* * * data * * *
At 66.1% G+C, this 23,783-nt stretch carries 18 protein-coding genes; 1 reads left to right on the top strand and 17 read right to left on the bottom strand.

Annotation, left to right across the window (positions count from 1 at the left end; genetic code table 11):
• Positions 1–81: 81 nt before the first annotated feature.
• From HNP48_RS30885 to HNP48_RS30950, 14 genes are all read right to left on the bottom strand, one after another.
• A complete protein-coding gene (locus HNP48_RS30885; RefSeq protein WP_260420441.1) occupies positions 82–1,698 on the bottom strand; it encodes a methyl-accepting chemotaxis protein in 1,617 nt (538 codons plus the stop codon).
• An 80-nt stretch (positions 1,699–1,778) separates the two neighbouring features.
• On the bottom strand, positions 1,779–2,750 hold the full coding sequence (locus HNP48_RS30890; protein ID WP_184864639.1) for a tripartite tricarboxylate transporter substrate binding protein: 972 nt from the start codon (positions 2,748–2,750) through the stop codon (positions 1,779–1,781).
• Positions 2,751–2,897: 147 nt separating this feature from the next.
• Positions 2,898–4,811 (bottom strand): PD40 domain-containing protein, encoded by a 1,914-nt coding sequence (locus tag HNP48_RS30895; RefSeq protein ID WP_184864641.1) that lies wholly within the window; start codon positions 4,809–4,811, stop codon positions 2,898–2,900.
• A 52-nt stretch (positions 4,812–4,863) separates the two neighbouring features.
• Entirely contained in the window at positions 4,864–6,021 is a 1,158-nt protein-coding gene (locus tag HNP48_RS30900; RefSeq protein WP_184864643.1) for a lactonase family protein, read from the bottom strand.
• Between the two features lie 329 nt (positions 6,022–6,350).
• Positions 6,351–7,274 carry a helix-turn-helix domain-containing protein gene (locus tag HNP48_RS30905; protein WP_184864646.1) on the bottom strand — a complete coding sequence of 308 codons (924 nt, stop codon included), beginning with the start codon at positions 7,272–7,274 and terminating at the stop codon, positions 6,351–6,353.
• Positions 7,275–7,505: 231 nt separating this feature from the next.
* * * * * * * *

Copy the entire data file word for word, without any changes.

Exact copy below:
At 66.1% G+C, this 23,783-nt stretch carries 18 protein-coding genes; 1 reads left to right on the top strand and 17 read right to left on the bottom strand.

Annotation, left to right across the window (positions count from 1 at the left end; genetic code table 11):
• Positions 1–81: 81 nt before the first annotated feature.
• From HNP48_RS30885 to HNP48_RS30950, 14 genes are all read right to left on the bottom strand, one after another.
• A complete protein-coding gene (locus HNP48_RS30885; RefSeq protein WP_260420441.1) occupies positions 82–1,698 on the bottom strand; it encodes a methyl-accepting chemotaxis protein in 1,617 nt (538 codons plus the stop codon).
• An 80-nt stretch (positions 1,699–1,778) separates the two neighbouring features.
• On the bottom strand, positions 1,779–2,750 hold the full coding sequence (locus HNP48_RS30890; protein ID WP_184864639.1) for a tripartite tricarboxylate transporter substrate binding protein: 972 nt from the start codon (positions 2,748–2,750) through the stop codon (positions 1,779–1,781).
• Positions 2,751–2,897: 147 nt separating this feature from the next.
• Positions 2,898–4,811 (bottom strand): PD40 domain-containing protein, encoded by a 1,914-nt coding sequence (locus tag HNP48_RS30895; RefSeq protein ID WP_184864641.1) that lies wholly within the window; start codon positions 4,809–4,811, stop codon positions 2,898–2,900.
• A 52-nt stretch (positions 4,812–4,863) separates the two neighbouring features.
• Entirely contained in the window at positions 4,864–6,021 is a 1,158-nt protein-coding gene (locus tag HNP48_RS30900; RefSeq protein WP_184864643.1) for a lactonase family protein, read from the bottom strand.
• Between the two features lie 329 nt (positions 6,022–6,350).
• Positions 6,351–7,274 carry a helix-turn-helix domain-containing protein gene (locus tag HNP48_RS30905; protein WP_184864646.1) on the bottom strand — a complete coding sequence of 308 codons (924 nt, stop codon included), beginning with the start codon at positions 7,272–7,274 and terminating at the stop codon, positions 6,351–6,353.
• Positions 7,275–7,505: 231 nt separating this feature from the next.